When the 6 minutes are up, flip and cook the second. How long it takes will depend on how hot the grill is and how well you want it cooked, so give it a poke after two minutes or so and keep testing. When it's done, pull off and let rest for at LEAST 10 minutes. Cutting the steak too early will make all the juices run out and the steak will be dry.

We usually tend to do one steak/two people around here, and load up on the veggies, so this steak is for Johnny and me (and whatever Declan can steal once he's full of vegetables himself. Kieran, of course, will have peanut butter and jelly).

While the steak rests, it's time to finish the sauce. Turn the heat back up and add in the red wine. It will boil up a bit, and this is when you scrape the pan to deglaze. Then, while it simmers, add in another pat of butter to finish off the sauce.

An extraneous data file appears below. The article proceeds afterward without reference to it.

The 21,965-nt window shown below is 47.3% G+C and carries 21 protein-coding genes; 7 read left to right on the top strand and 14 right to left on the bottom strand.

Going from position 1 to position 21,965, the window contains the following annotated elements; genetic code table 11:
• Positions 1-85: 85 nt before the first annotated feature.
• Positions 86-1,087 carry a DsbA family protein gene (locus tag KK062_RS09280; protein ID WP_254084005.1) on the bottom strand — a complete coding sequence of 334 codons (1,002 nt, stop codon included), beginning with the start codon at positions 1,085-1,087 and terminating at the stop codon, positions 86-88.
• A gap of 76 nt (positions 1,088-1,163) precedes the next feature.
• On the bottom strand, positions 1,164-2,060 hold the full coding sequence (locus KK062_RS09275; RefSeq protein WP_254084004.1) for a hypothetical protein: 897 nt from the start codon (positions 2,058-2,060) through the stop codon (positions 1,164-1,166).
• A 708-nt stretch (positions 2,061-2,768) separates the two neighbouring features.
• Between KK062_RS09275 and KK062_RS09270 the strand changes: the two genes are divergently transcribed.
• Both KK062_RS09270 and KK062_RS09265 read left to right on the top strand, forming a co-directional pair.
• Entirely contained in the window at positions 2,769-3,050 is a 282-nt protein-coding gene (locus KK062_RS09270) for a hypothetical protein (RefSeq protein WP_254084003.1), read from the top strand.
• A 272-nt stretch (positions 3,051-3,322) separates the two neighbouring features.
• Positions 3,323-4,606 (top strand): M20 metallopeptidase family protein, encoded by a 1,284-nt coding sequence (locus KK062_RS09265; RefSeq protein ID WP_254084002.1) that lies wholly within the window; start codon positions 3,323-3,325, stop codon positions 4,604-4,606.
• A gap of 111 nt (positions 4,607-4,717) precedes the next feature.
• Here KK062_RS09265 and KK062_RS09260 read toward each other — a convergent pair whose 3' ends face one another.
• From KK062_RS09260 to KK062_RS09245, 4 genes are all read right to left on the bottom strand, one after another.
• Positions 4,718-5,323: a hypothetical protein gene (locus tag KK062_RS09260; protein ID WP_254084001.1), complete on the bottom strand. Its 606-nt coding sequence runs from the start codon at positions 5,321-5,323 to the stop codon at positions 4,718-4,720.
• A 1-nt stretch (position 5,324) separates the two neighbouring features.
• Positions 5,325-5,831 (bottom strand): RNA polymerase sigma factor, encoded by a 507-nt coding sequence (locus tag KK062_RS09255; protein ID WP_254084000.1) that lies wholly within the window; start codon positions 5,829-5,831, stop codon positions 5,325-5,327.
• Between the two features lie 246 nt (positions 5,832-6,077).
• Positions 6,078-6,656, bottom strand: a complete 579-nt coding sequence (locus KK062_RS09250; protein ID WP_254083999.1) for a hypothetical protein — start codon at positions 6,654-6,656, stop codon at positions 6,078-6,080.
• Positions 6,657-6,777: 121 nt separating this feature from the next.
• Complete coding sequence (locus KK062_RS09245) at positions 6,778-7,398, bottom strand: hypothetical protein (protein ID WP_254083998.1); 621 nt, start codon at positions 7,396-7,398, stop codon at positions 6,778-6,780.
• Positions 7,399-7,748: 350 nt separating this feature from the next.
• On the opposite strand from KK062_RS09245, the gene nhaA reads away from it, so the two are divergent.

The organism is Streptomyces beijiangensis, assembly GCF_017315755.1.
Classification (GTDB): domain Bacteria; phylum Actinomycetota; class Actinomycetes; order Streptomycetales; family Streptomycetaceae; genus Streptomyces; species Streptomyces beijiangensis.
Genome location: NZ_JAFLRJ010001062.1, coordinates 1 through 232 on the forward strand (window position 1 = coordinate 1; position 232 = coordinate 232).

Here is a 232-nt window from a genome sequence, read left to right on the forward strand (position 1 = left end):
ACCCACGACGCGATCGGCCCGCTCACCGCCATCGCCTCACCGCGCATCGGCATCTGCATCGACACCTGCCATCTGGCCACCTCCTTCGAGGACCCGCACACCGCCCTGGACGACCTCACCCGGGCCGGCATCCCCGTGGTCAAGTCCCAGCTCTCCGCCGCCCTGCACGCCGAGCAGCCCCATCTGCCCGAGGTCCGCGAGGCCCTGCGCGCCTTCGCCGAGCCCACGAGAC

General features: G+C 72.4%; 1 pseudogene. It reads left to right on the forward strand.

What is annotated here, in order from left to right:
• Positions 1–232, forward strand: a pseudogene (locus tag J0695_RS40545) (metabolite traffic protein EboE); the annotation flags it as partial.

Once the wine has reduced down and the sauce is a smooth, silky consistency, pull out the thyme stems. Spoon over the steaks and serve. Try to resist coming back to the pan and eating the rest straight out with a spoon. Though it you do have leftovers, they are delicious over a piece of charred crusty bread.

Grilled Steak with Thyme Red Wine Caramelized Onion and Mushroom Sauce
Steak of your choice
1 large red onion, sliced
1 pint of mushrooms (crimini, oyster and shitake used here), roughly chopped
5 sprigs of thyme, 2 with leaves stripped, 3 whole
3 TB butter, divided
3 TB extra virgin olive oil, plus more for drizzling on steak
1 cup of good red wine

Pull the steak from the fridge, remove wrapper, and let sit until it comes to room temperature, about a half hour.